We moved on to another of Jesus' stories: the parable of the Great Banquet. I began to wonder if, from Jesus' perspective, having a feast thrown in one's honor is a blessing, but being invited to help the father host the banquet is a vastly greater gift. My husband and I love holding pool parties in our backyard. When things go well—when lots of people come and the food is tasty and there is laughter and music and good conversation—there is a particular satisfaction and intimacy we share as we debrief together over the cleanup.
Maybe the father in Jesus' story felt he could honor and bless his oldest boy more by inviting him into the deep relationship of mutual service than by merely giving him a party of his own. Maybe becoming a Christian is not only accepting Jesus into my life, but also accepting his incredible invitation to be a part of his life—to participate missionally in the triune God's cosmic plan of redemption.
As Jesus tells it, the Father is hosting a lavish banquet, and we're invited—not because of our own merit, but because he loves us. And there's more. He's invited us to help him throw the party—neither as servants nor as guests, but as family.

Wednesday, February 15, 2012

Deep Breathing - Derksen

Not too long ago, an older gentleman informed my husband about the healing properties of breathing deeply. He said that you don’t need to breathe like this all the time, but taking a few deep breaths periodically throughout the day helps you absorb more oxygen. More oxygen means your body can work better and you’ll feel better both mentally and physically.
The research shows that a steady practice of correct breathing is a good way to simply cope with everyday life: It will increase your energy levels after a tiring day at the office, help you be more alert even without a caffeine fix, and will help you focus better when everything seems to be happening at once. Deep breathing can improve blood circulation so that your bones and muscles get more nutrients, reduce your symptoms of stress, especially when you feel like your heart is racing a mile a minute, and it can relieve pain.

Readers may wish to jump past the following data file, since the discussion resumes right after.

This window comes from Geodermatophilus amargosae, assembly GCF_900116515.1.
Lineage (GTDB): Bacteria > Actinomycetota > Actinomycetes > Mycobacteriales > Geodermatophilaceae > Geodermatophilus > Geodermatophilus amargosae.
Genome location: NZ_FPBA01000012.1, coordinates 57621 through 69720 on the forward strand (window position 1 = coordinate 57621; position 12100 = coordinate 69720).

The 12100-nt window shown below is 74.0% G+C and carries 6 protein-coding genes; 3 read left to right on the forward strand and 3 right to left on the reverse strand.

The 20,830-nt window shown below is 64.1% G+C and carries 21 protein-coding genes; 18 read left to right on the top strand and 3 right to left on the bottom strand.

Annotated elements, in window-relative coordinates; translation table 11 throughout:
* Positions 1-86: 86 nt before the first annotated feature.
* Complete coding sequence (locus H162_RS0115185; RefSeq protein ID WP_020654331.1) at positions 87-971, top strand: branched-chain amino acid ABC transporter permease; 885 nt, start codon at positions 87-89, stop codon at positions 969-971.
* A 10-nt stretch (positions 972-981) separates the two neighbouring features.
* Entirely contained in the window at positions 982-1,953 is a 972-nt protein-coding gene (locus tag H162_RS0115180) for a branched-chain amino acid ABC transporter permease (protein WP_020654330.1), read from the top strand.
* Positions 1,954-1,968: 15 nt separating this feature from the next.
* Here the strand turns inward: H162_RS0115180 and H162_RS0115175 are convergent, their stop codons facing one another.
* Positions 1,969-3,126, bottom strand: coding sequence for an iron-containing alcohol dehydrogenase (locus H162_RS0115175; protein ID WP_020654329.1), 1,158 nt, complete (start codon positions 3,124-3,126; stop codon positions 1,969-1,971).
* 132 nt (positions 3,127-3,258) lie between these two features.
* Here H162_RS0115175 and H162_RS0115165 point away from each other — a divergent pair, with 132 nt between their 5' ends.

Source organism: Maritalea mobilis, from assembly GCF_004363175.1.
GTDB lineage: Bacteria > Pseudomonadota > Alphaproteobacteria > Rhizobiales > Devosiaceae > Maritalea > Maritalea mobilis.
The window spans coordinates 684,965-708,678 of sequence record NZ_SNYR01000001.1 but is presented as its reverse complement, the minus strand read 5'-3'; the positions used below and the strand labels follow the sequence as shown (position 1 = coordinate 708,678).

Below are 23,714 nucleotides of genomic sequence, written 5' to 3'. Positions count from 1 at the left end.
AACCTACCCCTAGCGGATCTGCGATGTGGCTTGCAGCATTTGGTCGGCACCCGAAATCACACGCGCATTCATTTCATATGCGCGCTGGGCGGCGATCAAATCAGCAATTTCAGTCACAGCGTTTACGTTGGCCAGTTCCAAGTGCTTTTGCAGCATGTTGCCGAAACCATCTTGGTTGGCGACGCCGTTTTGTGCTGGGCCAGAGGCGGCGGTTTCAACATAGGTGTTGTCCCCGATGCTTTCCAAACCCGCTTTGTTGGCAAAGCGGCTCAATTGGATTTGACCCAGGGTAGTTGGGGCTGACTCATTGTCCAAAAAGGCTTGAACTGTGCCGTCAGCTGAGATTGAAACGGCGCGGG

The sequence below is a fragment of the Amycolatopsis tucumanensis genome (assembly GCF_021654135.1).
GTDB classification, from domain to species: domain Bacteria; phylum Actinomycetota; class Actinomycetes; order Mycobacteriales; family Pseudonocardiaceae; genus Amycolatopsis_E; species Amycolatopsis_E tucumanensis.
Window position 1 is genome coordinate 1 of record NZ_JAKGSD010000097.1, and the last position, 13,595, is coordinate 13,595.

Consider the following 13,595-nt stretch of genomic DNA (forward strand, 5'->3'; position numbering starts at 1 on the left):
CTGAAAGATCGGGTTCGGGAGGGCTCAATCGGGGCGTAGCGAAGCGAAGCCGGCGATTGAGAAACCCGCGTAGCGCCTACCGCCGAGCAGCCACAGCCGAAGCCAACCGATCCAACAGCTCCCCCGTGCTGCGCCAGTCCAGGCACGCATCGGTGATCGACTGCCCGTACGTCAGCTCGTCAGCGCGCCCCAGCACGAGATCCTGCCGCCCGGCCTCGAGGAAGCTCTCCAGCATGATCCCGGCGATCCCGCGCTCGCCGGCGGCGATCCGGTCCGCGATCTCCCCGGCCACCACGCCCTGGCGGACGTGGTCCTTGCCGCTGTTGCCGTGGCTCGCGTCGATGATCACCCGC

This is some good information, especially for those of us who have a computer at the end of our fingertips for most of the day. We sit crunched over the machine, taking shallow breaths with our diaphragms compacted and our shoulders slumped. But what about the other breathing that is so necessary to our vocation as Christian writers. The Apostle Paul in Galatians 5:25 (NLT) says, “Since we are living by the Spirit, let us follow the Spirit’s leading in every part of our lives.
If we truly are living, working, and communing with the Holy Spirit of God every day, how do we access His power, His comfort, His direction? A few years back, I listened to a speaker talk about Holy Spirit Breathing. He spoke about the practice of breathing in as we ask the Holy Spirit to take over total control of our lives and then to breathe out all the other things that we’ve placed in that position.
For instances, who makes the decision when you get up in the morning about what you want to accomplish that day? Do you or do you ask the Spirit to direct you or, for those of us who are writers, to direct our words. I love to spend time with my morning devotions before I sit at the computer because I know that the words will flow better and the thought processes will have clarity if I’ve taken a Holy Breather. However, there are days…